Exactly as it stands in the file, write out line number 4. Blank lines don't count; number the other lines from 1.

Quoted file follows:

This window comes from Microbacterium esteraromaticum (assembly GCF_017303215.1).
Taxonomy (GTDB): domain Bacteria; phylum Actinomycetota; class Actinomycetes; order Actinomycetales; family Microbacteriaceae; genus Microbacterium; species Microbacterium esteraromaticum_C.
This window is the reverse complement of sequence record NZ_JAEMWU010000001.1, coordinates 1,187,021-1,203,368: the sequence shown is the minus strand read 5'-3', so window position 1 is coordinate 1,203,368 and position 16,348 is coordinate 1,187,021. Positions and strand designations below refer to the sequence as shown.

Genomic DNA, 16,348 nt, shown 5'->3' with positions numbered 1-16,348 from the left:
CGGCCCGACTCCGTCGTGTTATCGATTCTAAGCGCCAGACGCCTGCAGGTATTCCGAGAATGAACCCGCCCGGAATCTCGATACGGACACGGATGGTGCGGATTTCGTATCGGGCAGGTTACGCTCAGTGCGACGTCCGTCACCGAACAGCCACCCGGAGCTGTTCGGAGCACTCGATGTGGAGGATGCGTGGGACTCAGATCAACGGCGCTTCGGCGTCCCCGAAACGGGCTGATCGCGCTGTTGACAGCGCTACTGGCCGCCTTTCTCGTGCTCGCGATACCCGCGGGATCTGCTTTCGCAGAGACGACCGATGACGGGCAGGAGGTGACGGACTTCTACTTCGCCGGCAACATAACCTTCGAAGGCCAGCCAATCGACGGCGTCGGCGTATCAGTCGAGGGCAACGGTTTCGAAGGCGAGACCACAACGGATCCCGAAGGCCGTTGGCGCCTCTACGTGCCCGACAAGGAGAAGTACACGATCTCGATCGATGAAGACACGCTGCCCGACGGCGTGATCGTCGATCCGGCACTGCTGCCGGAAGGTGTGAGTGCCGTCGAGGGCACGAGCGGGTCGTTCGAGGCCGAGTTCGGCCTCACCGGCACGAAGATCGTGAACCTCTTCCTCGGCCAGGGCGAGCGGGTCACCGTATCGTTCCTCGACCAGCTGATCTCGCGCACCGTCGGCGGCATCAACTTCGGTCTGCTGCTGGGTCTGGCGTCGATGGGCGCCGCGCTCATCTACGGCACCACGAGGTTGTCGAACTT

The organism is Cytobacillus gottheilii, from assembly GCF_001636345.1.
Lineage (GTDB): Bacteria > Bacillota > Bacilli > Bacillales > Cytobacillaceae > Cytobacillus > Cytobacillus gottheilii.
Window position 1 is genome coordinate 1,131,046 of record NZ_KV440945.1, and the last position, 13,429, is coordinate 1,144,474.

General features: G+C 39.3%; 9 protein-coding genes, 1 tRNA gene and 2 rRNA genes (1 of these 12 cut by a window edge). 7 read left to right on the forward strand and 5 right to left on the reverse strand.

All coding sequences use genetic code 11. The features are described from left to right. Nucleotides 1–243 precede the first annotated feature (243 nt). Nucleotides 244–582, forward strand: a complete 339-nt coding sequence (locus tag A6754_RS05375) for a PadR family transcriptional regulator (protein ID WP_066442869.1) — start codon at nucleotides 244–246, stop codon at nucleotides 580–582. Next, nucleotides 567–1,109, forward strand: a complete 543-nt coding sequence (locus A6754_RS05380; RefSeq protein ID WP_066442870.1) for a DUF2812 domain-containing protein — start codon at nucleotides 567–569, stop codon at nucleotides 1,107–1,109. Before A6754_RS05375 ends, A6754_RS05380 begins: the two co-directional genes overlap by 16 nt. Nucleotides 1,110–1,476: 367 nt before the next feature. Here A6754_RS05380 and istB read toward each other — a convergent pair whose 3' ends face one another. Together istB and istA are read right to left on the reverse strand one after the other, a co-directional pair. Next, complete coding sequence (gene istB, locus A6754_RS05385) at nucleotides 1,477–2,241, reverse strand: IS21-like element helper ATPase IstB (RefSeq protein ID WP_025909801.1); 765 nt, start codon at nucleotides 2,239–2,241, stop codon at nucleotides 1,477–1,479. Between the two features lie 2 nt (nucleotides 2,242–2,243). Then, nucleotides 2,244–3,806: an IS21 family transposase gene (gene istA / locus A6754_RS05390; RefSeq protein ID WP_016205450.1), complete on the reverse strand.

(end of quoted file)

Genomic DNA, 16,348 nt, shown 5'->3' with positions numbered 1-16,348 from the left: